Wednesday, 22.03.2017

Comments (Larry Stein)

Larry Stein’s comment on Barry Blackwell’s reply to Jose de Leon’s comment on Thomas A. Ban’s essay on Neuropsychopharmacology: Conflict of Interest: Marketing vs. education

Barry Blackwell concedes that Mogens Schou was right about lithium as an effective bipolar intervention, but that Schou's methodology was wrong.  I did not know Schou, but it seems obvious that he was an unusually insightful clinician with extraordinary case material. True, it was an N=1 situation, but that N=1 happened to be his brother whom he had been trying to cure, or at least to treat, for many years.  So when the brother responded to lithium, after so many failed attempts with other agents, Schou knew!  Furthermore, were not the other early major psychiatric drug discoveries also serendipitous?  Large double-blind clinical experiments have their place and may be fine for final confirmation, but they probably slow down and even discourage discovery.  For the FDA, responsible for safety and sensitive to politics, this is not the biggest problem. Safety demands caution, but discovery requires boldness –a delicate balance.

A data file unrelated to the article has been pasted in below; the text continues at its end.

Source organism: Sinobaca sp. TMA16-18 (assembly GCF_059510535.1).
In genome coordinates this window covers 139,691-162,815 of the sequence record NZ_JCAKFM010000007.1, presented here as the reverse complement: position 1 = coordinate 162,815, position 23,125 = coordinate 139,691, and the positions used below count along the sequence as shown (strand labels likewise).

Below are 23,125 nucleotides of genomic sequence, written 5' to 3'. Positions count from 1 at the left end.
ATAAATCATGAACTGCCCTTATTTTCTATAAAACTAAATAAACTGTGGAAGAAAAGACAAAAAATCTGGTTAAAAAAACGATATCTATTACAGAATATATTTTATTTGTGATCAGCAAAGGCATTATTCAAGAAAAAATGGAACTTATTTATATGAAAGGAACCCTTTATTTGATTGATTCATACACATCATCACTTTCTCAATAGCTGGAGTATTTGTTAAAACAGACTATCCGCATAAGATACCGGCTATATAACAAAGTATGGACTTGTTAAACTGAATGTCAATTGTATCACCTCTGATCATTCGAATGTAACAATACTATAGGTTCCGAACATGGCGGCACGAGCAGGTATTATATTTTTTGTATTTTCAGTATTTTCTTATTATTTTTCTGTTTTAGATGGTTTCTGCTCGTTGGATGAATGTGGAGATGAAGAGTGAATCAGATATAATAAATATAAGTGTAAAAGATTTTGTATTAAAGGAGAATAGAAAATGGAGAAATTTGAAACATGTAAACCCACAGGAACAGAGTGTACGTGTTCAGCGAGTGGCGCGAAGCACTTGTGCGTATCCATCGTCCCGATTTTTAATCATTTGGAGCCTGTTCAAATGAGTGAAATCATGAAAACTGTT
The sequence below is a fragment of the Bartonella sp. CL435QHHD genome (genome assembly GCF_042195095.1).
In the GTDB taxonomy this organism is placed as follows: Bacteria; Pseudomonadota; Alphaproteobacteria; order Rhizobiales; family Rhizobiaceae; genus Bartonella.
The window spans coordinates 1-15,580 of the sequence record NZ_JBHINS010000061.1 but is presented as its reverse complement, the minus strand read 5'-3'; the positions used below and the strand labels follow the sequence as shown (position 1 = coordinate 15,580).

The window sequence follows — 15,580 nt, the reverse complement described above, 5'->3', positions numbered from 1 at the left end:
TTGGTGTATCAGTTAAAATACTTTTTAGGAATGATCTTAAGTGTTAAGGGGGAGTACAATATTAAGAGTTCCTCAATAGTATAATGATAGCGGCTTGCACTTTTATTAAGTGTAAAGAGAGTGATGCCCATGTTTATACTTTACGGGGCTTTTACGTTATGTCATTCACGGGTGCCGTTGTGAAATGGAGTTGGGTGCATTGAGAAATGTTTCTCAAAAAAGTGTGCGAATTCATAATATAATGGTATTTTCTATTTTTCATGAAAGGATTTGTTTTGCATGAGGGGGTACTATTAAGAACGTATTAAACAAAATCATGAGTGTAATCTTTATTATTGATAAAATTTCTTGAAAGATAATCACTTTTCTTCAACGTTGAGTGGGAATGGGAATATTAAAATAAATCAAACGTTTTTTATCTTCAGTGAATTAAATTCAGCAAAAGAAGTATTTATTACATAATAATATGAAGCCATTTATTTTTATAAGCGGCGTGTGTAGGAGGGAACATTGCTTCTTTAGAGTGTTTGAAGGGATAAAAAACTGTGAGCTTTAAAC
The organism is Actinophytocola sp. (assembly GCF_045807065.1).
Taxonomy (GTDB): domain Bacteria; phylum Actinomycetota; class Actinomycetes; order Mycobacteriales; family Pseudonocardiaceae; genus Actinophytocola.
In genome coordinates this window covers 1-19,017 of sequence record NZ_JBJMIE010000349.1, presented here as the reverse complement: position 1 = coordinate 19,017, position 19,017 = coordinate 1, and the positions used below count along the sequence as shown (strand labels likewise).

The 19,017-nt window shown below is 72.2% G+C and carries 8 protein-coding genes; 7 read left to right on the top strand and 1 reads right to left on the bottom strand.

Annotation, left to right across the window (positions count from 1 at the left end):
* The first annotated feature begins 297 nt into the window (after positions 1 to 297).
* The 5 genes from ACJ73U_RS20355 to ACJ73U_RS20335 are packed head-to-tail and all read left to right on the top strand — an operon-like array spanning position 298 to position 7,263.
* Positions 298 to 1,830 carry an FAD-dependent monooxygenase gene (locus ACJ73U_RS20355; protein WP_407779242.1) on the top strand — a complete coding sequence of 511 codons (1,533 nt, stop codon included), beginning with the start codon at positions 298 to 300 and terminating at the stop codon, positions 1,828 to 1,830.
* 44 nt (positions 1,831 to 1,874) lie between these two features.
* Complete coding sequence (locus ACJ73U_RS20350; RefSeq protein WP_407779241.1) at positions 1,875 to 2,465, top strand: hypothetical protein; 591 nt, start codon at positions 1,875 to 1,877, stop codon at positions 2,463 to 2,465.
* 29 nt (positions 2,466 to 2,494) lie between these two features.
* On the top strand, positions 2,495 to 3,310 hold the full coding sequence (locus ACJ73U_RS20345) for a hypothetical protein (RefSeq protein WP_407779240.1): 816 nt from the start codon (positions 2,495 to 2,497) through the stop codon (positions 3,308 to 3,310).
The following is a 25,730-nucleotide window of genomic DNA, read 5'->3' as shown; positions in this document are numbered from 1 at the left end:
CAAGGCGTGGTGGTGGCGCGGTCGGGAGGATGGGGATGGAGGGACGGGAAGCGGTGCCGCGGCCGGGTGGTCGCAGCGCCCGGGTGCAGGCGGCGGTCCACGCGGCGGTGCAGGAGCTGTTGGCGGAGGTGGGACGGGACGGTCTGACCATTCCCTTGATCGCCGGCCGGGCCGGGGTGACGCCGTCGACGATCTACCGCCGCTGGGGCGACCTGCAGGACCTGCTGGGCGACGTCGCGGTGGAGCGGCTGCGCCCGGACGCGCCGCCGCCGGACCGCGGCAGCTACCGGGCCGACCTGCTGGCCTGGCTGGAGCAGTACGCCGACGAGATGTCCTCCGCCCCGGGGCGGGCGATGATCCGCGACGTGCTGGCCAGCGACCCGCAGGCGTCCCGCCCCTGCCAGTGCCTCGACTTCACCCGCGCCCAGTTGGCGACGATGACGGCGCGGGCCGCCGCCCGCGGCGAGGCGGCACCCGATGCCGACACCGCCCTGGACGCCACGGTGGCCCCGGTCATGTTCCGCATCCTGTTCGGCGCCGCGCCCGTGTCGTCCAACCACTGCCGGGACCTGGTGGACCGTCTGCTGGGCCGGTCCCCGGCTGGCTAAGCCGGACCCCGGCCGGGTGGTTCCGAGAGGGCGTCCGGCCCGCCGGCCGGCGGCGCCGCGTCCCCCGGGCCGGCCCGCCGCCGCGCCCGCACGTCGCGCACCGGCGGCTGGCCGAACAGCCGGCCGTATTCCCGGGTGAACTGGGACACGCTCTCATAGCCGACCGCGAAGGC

Larry Stein

May 15, 2014